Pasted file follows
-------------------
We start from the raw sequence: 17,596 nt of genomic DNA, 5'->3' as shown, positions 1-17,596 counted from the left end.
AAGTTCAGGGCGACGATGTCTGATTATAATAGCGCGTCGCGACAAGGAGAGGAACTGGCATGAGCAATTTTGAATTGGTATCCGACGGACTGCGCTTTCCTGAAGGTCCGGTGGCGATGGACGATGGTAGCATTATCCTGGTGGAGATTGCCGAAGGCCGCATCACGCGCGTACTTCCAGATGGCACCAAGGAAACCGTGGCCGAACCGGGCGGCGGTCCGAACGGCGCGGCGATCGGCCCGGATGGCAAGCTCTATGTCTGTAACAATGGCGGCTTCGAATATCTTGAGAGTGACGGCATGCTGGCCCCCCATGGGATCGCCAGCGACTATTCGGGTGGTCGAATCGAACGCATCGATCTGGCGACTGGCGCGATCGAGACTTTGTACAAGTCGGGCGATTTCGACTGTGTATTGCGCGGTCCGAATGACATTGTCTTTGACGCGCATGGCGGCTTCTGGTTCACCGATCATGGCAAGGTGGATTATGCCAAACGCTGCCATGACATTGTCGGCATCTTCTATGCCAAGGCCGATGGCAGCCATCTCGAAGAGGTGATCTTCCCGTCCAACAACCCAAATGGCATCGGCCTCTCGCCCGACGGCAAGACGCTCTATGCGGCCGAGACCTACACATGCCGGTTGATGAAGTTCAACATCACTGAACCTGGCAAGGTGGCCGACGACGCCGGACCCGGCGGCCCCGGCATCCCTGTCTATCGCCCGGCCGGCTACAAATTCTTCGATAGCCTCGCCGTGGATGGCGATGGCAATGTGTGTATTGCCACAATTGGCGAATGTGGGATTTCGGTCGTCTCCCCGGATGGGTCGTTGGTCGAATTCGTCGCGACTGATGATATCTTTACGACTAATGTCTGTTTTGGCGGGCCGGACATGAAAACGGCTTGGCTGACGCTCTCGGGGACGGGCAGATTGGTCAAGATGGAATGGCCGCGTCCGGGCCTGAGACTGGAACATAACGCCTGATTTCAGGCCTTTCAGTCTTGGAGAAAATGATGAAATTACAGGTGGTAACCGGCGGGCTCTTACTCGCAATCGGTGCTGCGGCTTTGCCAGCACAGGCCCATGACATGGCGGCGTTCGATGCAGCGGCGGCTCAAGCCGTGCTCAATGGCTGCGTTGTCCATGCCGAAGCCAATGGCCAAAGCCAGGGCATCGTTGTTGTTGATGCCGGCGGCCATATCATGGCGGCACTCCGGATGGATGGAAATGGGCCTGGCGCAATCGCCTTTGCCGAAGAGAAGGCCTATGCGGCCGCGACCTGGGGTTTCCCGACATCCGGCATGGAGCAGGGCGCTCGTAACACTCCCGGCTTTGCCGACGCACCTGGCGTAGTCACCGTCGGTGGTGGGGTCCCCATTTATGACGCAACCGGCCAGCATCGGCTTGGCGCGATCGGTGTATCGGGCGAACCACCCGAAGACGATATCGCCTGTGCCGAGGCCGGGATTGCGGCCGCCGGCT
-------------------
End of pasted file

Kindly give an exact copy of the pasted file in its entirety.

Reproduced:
We start from the raw sequence: 17,596 nt of genomic DNA, 5'->3' as shown, positions 1-17,596 counted from the left end.
AAGTTCAGGGCGACGATGTCTGATTATAATAGCGCGTCGCGACAAGGAGAGGAACTGGCATGAGCAATTTTGAATTGGTATCCGACGGACTGCGCTTTCCTGAAGGTCCGGTGGCGATGGACGATGGTAGCATTATCCTGGTGGAGATTGCCGAAGGCCGCATCACGCGCGTACTTCCAGATGGCACCAAGGAAACCGTGGCCGAACCGGGCGGCGGTCCGAACGGCGCGGCGATCGGCCCGGATGGCAAGCTCTATGTCTGTAACAATGGCGGCTTCGAATATCTTGAGAGTGACGGCATGCTGGCCCCCCATGGGATCGCCAGCGACTATTCGGGTGGTCGAATCGAACGCATCGATCTGGCGACTGGCGCGATCGAGACTTTGTACAAGTCGGGCGATTTCGACTGTGTATTGCGCGGTCCGAATGACATTGTCTTTGACGCGCATGGCGGCTTCTGGTTCACCGATCATGGCAAGGTGGATTATGCCAAACGCTGCCATGACATTGTCGGCATCTTCTATGCCAAGGCCGATGGCAGCCATCTCGAAGAGGTGATCTTCCCGTCCAACAACCCAAATGGCATCGGCCTCTCGCCCGACGGCAAGACGCTCTATGCGGCCGAGACCTACACATGCCGGTTGATGAAGTTCAACATCACTGAACCTGGCAAGGTGGCCGACGACGCCGGACCCGGCGGCCCCGGCATCCCTGTCTATCGCCCGGCCGGCTACAAATTCTTCGATAGCCTCGCCGTGGATGGCGATGGCAATGTGTGTATTGCCACAATTGGCGAATGTGGGATTTCGGTCGTCTCCCCGGATGGGTCGTTGGTCGAATTCGTCGCGACTGATGATATCTTTACGACTAATGTCTGTTTTGGCGGGCCGGACATGAAAACGGCTTGGCTGACGCTCTCGGGGACGGGCAGATTGGTCAAGATGGAATGGCCGCGTCCGGGCCTGAGACTGGAACATAACGCCTGATTTCAGGCCTTTCAGTCTTGGAGAAAATGATGAAATTACAGGTGGTAACCGGCGGGCTCTTACTCGCAATCGGTGCTGCGGCTTTGCCAGCACAGGCCCATGACATGGCGGCGTTCGATGCAGCGGCGGCTCAAGCCGTGCTCAATGGCTGCGTTGTCCATGCCGAAGCCAATGGCCAAAGCCAGGGCATCGTTGTTGTTGATGCCGGCGGCCATATCATGGCGGCACTCCGGATGGATGGAAATGGGCCTGGCGCAATCGCCTTTGCCGAAGAGAAGGCCTATGCGGCCGCGACCTGGGGTTTCCCGACATCCGGCATGGAGCAGGGCGCTCGTAACACTCCCGGCTTTGCCGACGCACCTGGCGTAGTCACCGTCGGTGGTGGGGTCCCCATTTATGACGCAACCGGCCAGCATCGGCTTGGCGCGATCGGTGTATCGGGCGAACCACCCGAAGACGATATCGCCTGTGCCGAGGCCGGGATTGCGGCCGCCGGCT